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Carrie Chapman Catt

Women's suffrage leader

Country:United States

Lifetime: 1859 - 1947 Passed: ≈ 75 years ago

Carrie Chapman Catt was an American women's suffrage leader who campaigned for the Nineteenth Amendment to the United States Constitution, which gave U.S. women the right to vote in 1920. Catt served as president of the National American Woman Suffrage Association from 1900 to 1904 and 1915 to 1920. She founded the League of Women Voters in 1920 and the International Woman Suffrage Alliance in 1904, which was later named International Alliance of Women. She "led an army of voteless women in 1919 to pressure Congress to pass the constitutional amendment giving them the right to vote and convinced state legislatures to ratify it in 1920" and "was one of the best-known women in the United States in the first half of the twentieth century and was on all lists of famous American women."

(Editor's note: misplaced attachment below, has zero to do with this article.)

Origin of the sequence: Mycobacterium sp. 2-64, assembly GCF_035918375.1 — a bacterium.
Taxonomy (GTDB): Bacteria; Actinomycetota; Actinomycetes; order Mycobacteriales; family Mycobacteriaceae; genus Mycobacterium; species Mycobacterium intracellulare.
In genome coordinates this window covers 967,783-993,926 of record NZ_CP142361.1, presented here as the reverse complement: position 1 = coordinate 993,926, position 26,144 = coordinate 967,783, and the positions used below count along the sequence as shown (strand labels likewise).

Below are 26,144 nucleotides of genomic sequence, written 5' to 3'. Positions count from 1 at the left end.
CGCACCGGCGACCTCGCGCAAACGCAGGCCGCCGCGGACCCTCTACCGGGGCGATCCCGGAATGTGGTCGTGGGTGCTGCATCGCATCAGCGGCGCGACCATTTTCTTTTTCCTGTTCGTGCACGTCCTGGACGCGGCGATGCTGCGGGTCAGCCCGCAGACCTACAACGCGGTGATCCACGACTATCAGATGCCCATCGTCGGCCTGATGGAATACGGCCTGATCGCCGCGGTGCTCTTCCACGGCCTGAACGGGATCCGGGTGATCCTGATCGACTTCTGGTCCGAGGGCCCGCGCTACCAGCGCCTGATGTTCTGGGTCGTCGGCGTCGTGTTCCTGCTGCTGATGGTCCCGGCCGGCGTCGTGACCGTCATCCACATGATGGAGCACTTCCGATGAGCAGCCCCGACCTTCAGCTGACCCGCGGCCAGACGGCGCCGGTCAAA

Carrie Clinton Lane was born on January 9, 1859 in Ripon, Wisconsin, the daughter of Maria Louisa (née Clinton) and Lucius Lane. When Catt was seven years old, her family moved to rural Charles City, Iowa. As a child, Catt was interested in science and wanted to become a doctor. After graduating from high school in 1877, she enrolled at Iowa Agricultural College (now Iowa State University) in Ames, Iowa.

She was a young widow of 28- and 29-years old when she wrote "Zenobia" (1887) and "The American Sovereign (1888). In 1890, she married George Catt, a wealthy engineer and alumnus of Iowa State University. Catt continued to lecture and wrote "Subject and Sovereign" in 1893 and "Danger to Our Government" in 1894. George Catt also encouraged her involvement in women's suffrage. Their marriage allowed her to spend a good part of each year on the road campaigning for suffrage, a cause she had become involved with during the late 1880s.

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